Director Guy Ritchie’s return to the crime world, The Gentlemen, was a hit with audiences. The hit gangster movie was also criticized for racist characters and dialogue. Now, one of the film’s cast members, Henry Golding, is addressing the criticism.
The breakout star from Crazy Rich Asians gave a strong supporting performance in The Gentlemen, in which he played Dry Eye. Throughout the film a character or two mocks Dry Eyes’ ethnicity. There’s one particularly terrible line delivered by Hugh Grant, who’s fantastic in the movie. Golding defended the line and other moments accused of casual racism in the film to NME, saying, “If you think gangsters aren’t going to be racist and go down to the lowest derogatory terminologies, I don’t know what kind of world you live in.” A fair point. It’s Ritchie’s characters saying the lines, not Ritchie himself.
Golding felt the movie reflected reality. The actor questioned whether truth should conform or change in art for, as he says, political correctness. “In this day and age of being PC, do you think that restricts art or creation?” Golding asked. “Because we have to pander to people who perhaps don’t want racist words to be on screen or projected from someone’s mouth; but in reality it’s what happens. Are gangsters going to be nice to each other just because they don’t want to hurt each other’s feelings? I don’t think so.”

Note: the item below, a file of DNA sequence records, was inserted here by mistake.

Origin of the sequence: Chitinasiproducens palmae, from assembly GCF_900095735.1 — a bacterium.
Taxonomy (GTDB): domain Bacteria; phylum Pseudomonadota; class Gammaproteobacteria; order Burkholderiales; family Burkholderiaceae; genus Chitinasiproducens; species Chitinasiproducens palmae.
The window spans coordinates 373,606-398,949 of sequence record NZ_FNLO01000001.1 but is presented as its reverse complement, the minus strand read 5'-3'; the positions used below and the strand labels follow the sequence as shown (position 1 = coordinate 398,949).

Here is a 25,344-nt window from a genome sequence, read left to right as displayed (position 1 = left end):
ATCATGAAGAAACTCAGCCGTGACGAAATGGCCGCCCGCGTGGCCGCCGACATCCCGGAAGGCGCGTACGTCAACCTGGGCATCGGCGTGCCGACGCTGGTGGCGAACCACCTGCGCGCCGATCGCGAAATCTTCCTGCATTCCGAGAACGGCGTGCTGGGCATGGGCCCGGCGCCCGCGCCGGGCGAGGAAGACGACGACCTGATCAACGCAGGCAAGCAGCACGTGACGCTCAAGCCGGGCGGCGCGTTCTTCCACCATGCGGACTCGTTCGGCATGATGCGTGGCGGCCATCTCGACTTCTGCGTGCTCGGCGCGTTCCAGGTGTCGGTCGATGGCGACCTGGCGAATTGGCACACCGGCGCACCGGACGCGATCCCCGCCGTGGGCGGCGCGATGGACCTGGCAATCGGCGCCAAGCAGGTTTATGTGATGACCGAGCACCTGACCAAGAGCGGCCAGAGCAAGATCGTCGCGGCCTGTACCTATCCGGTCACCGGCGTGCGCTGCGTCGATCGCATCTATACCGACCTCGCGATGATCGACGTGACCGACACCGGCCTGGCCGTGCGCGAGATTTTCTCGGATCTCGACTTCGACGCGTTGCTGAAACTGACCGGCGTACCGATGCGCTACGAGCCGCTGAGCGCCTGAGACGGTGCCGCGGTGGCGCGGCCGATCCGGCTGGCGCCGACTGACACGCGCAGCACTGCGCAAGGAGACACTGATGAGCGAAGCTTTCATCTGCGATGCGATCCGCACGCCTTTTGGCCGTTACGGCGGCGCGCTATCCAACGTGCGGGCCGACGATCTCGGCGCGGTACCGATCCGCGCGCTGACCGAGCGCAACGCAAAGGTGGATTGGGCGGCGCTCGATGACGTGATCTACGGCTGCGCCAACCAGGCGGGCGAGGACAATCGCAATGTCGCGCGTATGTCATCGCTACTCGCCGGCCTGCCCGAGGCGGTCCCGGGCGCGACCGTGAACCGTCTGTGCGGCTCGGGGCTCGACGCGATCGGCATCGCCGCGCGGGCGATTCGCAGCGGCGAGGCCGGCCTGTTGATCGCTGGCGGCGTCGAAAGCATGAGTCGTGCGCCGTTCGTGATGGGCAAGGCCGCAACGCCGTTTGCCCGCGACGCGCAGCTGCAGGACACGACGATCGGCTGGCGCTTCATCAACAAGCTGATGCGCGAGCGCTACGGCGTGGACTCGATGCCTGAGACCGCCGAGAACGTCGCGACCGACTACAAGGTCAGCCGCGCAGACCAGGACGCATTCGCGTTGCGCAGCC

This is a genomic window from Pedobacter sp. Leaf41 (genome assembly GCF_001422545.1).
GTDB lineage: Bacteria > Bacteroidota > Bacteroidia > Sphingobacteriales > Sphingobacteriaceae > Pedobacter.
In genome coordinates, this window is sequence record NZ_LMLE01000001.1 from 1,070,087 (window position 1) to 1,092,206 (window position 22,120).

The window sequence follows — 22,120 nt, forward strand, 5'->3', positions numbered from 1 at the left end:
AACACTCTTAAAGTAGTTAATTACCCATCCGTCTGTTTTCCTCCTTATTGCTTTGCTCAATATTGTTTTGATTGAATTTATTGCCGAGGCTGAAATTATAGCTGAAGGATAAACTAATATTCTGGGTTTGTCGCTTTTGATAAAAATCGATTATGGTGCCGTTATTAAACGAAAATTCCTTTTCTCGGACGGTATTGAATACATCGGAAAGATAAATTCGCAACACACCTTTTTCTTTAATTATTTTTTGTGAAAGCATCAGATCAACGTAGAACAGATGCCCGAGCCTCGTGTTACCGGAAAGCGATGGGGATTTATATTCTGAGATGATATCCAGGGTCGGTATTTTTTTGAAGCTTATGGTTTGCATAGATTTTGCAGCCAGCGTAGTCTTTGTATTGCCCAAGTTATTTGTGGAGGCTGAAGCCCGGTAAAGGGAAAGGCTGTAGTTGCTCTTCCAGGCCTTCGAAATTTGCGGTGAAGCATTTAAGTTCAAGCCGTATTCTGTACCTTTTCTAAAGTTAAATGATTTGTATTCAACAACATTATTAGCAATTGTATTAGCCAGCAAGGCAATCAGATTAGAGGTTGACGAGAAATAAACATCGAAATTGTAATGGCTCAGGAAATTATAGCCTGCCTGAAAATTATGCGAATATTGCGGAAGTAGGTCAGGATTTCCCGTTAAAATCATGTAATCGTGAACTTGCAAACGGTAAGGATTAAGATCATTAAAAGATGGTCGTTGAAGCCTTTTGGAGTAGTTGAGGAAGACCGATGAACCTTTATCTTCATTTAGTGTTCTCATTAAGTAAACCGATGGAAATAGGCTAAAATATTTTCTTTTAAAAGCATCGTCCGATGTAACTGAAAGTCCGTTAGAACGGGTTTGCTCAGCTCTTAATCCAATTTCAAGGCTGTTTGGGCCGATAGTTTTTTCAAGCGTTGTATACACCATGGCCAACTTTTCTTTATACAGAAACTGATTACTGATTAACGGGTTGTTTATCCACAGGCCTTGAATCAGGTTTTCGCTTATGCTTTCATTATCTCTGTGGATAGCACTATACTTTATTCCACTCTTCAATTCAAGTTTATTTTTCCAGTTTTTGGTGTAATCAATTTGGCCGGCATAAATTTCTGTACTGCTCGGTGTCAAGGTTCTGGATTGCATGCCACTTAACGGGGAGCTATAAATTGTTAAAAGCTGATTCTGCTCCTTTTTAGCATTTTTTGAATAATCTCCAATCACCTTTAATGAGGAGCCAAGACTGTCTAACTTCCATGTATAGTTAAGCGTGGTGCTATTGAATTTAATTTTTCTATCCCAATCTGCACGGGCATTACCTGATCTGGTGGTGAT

Golding felt comfortable with Ritchie’s creative choices. “But of course there’s boundaries,” he continued. “And I felt as an Asian and as a man, those boundaries were never stepped over and it was always a safe set. If there is ever a time there isn’t a safe set, you know, the hand goes up and a discussion is made.” Of course, everyone and every audience member’s boundaries are different, but Golding had his own experience with the material. The actor raises some timely questions about art and the polarized reactions to reflecting the uglier sides of reality on film.
However, the scenes Golding addressed stick out like a sore thumb in the movie. The realism the actor is talking about doesn’t gel with the movie’s tone, which is generally more fun than bleak. It’s escapist entertainment for most of the runtime. When Ritchie does, as Golding says, portray the uglier side of gangsters, it takes away from the fun of the experience. Just because something is true doesn’t mean it belongs or fits the tone of a movie. When a character makes a racist crack in the movie, it sometimes comes across Ritchie going for a dark, edgy, and immature laugh, too—making it all the worse. There were moments in The Gentlemen that sorely missed their mark.
For example, Golding’s character commits a heinous assault towards a female character at the end of the movie. It cringe-inducingly ends the movie on a very poor and distasteful note. In no way whatsoever does the attack feel needed for the grand narrative of the movie, either. As Golding said, gangsters do bad and say bad things, but those moments suck the life and fun out of The Gentleman. Ritchie did not, per usual, have full control over the tone and fun of the movie. The more mean-spirited The Gentlemen got, the less fun it became.